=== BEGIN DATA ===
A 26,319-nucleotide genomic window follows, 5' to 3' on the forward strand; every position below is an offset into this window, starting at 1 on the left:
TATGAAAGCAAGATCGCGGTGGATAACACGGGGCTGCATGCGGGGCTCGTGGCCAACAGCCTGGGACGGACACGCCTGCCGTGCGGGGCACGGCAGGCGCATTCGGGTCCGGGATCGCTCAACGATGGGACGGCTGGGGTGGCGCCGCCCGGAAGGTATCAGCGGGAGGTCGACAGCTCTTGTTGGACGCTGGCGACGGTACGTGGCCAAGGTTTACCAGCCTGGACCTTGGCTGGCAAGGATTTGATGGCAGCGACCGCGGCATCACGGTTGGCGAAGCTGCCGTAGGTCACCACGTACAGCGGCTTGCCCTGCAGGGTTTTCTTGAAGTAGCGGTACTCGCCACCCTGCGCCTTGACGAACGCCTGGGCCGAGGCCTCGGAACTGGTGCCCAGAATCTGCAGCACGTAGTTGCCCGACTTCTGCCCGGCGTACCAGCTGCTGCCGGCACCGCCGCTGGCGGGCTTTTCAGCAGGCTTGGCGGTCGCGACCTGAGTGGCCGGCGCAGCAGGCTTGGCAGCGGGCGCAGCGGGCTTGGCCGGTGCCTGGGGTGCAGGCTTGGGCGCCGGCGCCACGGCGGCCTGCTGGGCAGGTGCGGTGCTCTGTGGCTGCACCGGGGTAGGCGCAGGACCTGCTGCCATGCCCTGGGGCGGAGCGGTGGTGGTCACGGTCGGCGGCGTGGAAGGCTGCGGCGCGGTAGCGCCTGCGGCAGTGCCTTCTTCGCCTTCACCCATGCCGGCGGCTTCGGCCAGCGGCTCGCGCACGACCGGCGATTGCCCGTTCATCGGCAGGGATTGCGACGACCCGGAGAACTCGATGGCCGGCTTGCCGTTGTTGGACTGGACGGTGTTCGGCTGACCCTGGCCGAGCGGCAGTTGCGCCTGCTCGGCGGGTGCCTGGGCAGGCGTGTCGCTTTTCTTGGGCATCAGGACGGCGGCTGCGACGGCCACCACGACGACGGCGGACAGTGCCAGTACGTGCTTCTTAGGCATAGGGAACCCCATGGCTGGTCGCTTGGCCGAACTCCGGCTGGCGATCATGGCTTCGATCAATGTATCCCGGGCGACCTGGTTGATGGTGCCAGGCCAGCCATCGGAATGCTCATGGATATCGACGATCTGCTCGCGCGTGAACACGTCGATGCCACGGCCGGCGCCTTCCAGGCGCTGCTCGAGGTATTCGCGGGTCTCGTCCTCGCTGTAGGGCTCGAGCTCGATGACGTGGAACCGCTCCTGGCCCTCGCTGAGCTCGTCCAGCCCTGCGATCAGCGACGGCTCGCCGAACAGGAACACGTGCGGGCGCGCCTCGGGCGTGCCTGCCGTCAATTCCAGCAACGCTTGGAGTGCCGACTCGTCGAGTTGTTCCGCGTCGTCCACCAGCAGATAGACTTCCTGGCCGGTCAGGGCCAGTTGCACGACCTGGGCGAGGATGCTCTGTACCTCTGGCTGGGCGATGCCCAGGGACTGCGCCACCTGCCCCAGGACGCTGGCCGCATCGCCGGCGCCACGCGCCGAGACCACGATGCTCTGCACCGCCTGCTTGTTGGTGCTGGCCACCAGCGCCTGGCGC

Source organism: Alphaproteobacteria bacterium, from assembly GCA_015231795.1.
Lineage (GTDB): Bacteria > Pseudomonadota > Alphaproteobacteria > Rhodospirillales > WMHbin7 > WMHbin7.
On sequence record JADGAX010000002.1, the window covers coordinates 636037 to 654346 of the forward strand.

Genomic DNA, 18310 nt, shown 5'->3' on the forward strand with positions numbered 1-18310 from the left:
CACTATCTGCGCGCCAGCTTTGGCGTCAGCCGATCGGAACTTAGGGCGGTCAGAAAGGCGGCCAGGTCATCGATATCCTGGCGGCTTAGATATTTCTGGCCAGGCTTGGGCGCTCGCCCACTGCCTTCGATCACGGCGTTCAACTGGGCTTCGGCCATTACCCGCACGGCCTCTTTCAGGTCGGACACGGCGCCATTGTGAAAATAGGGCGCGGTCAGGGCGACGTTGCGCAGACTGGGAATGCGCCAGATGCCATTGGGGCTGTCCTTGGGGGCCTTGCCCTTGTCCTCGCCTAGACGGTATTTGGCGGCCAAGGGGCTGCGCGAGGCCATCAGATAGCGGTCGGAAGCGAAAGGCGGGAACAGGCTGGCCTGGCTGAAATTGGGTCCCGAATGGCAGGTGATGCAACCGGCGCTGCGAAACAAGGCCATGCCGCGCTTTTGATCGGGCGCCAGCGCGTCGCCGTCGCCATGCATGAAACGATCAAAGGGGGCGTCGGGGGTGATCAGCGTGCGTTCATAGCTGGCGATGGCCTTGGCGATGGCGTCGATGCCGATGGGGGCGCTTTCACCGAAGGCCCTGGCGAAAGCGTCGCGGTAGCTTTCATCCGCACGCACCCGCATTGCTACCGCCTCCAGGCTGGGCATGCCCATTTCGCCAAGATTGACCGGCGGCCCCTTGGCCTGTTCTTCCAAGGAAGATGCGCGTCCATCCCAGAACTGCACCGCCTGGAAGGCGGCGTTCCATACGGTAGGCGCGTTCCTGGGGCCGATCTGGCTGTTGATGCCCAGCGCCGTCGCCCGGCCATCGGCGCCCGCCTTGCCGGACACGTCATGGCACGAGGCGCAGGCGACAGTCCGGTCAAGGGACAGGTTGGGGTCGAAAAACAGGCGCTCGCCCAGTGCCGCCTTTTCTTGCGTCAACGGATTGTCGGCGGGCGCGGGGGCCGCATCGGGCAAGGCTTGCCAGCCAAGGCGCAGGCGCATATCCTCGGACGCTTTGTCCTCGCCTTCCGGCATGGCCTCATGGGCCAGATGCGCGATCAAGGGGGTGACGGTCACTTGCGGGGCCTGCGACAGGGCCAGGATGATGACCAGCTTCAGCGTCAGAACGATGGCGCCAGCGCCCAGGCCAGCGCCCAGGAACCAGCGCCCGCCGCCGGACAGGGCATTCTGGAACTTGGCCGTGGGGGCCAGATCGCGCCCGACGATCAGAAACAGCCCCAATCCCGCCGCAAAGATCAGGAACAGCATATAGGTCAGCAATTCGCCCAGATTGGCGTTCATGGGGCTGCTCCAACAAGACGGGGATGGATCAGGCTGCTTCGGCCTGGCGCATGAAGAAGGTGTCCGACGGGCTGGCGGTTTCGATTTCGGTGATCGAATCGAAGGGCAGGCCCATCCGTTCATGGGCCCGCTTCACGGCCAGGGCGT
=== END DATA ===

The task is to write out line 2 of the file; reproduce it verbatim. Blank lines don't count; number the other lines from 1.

TATGAAAGCAAGATCGCGGTGGATAACACGGGGCTGCATGCGGGGCTCGTGGCCAACAGCCTGGGACGGACACGCCTGCCGTGCGGGGCACGGCAGGCGCATTCGGGTCCGGGATCGCTCAACGATGGGACGGCTGGGGTGGCGCCGCCCGGAAGGTATCAGCGGGAGGTCGACAGCTCTTGTTGGACGCTGGCGACGGTACGTGGCCAAGGTTTACCAGCCTGGACCTTGGCTGGCAAGGATTTGATGGCAGCGACCGCGGCATCACGGTTGGCGAAGCTGCCGTAGGTCACCACGTACAGCGGCTTGCCCTGCAGGGTTTTCTTGAAGTAGCGGTACTCGCCACCCTGCGCCTTGACGAACGCCTGGGCCGAGGCCTCGGAACTGGTGCCCAGAATCTGCAGCACGTAGTTGCCCGACTTCTGCCCGGCGTACCAGCTGCTGCCGGCACCGCCGCTGGCGGGCTTTTCAGCAGGCTTGGCGGTCGCGACCTGAGTGGCCGGCGCAGCAGGCTTGGCAGCGGGCGCAGCGGGCTTGGCCGGTGCCTGGGGTGCAGGCTTGGGCGCCGGCGCCACGGCGGCCTGCTGGGCAGGTGCGGTGCTCTGTGGCTGCACCGGGGTAGGCGCAGGACCTGCTGCCATGCCCTGGGGCGGAGCGGTGGTGGTCACGGTCGGCGGCGTGGAAGGCTGCGGCGCGGTAGCGCCTGCGGCAGTGCCTTCTTCGCCTTCACCCATGCCGGCGGCTTCGGCCAGCGGCTCGCGCACGACCGGCGATTGCCCGTTCATCGGCAGGGATTGCGACGACCCGGAGAACTCGATGGCCGGCTTGCCGTTGTTGGACTGGACGGTGTTCGGCTGACCCTGGCCGAGCGGCAGTTGCGCCTGCTCGGCGGGTGCCTGGGCAGGCGTGTCGCTTTTCTTGGGCATCAGGACGGCGGCTGCGACGGCCACCACGACGACGGCGGACAGTGCCAGTACGTGCTTCTTAGGCATAGGGAACCCCATGGCTGGTCGCTTGGCCGAACTCCGGCTGGCGATCATGGCTTCGATCAATGTATCCCGGGCGACCTGGTTGATGGTGCCAGGCCAGCCATCGGAATGCTCATGGATATCGACGATCTGCTCGCGCGTGAACACGTCGATGCCACGGCCGGCGCCTTCCAGGCGCTGCTCGAGGTATTCGCGGGTCTCGTCCTCGCTGTAGGGCTCGAGCTCGATGACGTGGAACCGCTCCTGGCCCTCGCTGAGCTCGTCCAGCCCTGCGATCAGCGACGGCTCGCCGAACAGGAACACGTGCGGGCGCGCCTCGGGCGTGCCTGCCGTCAATTCCAGCAACGCTTGGAGTGCCGACTCGTCGAGTTGTTCCGCGTCGTCCACCAGCAGATAGACTTCCTGGCCGGTCAGGGCCAGTTGCACGACCTGGGCGAGGATGCTCTGTACCTCTGGCTGGGCGATGCCCAGGGACTGCGCCACCTGCCCCAGGACGCTGGCCGCATCGCCGGCGCCACGCGCCGAGACCACGATGCTCTGCACCGCCTGCTTGTTGGTGCTGGCCACCAGCGCCTGGCGC